20 1. The Regulated and Riemann Integrals

Hence,

b

a

u0(x) dx −

b

a

v0(x) dx ε/2 + ε/2 = ε,

and u0 and v0 are the desired functions.

There are several facts about the relation with the regulated in-

tegral that must be established. Every regulated function is Riemann

integrable, but there are Riemann integrable functions which have no

regulated integral. Whenever a function has both types of integral

the values agree. We start by giving an example of a function which

is Riemann integrable, but not regulated.

Example 1.7.4. Define the function f : [0, 1] → R by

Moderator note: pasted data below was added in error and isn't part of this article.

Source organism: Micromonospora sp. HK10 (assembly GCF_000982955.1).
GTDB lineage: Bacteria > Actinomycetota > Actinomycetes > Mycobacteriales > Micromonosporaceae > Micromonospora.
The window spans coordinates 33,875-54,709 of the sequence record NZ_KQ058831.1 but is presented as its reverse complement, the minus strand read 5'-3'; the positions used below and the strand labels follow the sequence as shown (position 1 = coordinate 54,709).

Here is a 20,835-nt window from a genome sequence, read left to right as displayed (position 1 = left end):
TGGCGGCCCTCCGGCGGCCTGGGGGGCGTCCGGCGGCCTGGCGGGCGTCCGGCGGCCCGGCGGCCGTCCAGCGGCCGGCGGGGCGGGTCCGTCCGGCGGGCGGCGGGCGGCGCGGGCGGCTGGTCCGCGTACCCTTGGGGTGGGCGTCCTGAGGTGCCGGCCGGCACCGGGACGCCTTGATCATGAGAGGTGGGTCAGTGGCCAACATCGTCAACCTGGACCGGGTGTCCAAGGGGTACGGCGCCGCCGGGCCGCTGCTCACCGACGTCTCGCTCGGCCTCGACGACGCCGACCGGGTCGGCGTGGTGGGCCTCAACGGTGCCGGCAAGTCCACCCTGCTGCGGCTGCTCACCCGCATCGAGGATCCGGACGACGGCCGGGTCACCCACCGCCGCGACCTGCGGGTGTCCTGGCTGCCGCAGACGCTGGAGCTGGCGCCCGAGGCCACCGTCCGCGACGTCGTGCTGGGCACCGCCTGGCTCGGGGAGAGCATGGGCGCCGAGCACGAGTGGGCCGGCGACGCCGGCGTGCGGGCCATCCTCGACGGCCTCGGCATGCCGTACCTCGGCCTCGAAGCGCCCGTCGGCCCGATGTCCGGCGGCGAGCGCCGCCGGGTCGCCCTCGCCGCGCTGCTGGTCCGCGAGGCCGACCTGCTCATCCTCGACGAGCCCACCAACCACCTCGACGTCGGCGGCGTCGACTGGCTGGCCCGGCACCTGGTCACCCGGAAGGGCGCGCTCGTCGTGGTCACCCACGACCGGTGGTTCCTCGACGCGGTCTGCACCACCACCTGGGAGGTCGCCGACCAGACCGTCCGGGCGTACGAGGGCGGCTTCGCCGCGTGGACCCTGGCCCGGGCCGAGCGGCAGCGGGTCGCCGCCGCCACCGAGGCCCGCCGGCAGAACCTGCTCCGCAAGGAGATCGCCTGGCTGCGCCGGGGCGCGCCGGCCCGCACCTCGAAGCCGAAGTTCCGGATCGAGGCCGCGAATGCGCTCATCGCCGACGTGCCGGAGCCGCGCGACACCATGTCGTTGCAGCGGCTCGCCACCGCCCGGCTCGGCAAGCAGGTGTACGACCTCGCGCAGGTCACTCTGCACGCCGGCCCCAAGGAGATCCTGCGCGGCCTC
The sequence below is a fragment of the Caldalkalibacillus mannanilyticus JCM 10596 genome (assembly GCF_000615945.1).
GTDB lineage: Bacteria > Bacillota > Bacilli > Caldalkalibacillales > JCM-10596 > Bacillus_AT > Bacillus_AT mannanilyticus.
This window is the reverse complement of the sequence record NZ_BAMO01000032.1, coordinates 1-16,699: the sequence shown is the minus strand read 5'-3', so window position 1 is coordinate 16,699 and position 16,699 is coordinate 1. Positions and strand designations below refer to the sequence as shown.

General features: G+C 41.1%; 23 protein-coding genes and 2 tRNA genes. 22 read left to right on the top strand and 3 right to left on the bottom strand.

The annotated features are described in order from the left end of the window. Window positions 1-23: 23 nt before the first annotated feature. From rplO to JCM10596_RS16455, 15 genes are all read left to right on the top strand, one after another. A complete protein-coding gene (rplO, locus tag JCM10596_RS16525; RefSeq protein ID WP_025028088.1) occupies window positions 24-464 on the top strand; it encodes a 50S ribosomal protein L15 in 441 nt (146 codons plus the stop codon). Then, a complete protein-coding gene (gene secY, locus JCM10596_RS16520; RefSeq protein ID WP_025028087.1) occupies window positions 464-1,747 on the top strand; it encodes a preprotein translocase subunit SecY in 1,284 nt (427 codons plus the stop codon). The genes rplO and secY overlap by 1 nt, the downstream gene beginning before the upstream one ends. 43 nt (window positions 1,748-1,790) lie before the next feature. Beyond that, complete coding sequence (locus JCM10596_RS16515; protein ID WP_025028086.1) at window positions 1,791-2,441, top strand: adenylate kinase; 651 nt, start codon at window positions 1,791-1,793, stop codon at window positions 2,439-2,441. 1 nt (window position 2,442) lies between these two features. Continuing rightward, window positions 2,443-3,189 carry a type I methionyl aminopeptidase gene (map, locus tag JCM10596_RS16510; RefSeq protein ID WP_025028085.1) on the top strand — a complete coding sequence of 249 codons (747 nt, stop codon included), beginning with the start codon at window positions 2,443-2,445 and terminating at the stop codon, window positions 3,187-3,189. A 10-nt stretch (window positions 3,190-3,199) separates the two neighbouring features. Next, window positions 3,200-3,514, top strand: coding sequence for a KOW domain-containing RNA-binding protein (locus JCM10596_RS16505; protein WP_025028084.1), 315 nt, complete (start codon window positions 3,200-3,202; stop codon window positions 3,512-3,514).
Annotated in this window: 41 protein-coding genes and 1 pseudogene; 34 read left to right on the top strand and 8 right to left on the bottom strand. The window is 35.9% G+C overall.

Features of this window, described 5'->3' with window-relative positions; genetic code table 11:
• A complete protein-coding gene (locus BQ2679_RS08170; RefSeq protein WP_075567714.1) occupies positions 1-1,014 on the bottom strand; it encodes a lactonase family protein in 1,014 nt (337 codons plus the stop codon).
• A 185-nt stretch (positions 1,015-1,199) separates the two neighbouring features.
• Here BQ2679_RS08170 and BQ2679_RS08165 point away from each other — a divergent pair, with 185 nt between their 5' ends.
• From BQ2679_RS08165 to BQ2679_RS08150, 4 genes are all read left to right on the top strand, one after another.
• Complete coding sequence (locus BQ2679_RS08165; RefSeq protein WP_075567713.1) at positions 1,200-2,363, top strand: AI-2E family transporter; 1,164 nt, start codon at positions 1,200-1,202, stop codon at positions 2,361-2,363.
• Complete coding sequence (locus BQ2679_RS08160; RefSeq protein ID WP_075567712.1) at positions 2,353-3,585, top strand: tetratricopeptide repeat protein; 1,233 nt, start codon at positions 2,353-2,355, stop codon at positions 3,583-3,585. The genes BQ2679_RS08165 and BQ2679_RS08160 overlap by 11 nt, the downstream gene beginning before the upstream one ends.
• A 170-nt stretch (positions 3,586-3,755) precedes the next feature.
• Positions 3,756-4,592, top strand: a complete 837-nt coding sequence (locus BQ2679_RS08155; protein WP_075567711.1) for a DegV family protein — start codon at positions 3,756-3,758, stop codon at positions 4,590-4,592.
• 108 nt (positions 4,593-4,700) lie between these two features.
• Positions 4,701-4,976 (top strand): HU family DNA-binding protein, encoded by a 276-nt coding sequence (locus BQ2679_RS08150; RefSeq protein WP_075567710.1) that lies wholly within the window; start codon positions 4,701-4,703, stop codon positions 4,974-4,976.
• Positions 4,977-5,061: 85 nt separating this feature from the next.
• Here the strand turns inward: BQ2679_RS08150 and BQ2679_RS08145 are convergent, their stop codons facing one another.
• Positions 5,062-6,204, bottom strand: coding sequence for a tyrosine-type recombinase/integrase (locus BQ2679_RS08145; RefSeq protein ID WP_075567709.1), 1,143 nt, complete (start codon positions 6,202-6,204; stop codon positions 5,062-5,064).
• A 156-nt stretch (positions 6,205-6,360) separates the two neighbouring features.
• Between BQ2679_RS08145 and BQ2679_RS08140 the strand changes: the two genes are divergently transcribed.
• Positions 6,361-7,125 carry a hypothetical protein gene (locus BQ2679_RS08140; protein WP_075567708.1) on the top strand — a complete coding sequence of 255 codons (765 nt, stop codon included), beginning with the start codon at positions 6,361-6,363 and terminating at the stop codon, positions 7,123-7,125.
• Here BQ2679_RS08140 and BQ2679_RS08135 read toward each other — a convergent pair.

f(x) =

1, if x =

1

n

for n ∈ N;

0, otherwise.

Then f(x) is Riemann integrable and

1

0

f(x) dx = 0, but it is not

regulated.

Proof. We define a step function um(x) by

um(x) =

1, if 0 ≤ x ≤

1

m

;

f(x), otherwise.

A partition for this step function is given by

x0 = 0 x1 =

1

m

x2 =

1

m − 1

··· xm−1 =

1

2

xm = 1.

Note that um(x) ≥ f(x). Also,

1

0

um(x) dx =

1

m

. This is because it

is constant and equal to 1 on the interval [0,

1

m

] and except for a finite

number of points it is constant and equal to 0 on the interval [

1

m

, 1].

Hence,

inf

u∈U(f )

1

0

u(x) dx ≤ inf

m∈N

1

0

um(x) dx = inf

m∈N

1

m

= 0.

Also, the constant function 0 is ≤ f(x) and its integral is 0, so

0 ≤ sup

v∈L(f )

1

0

v(x) dx .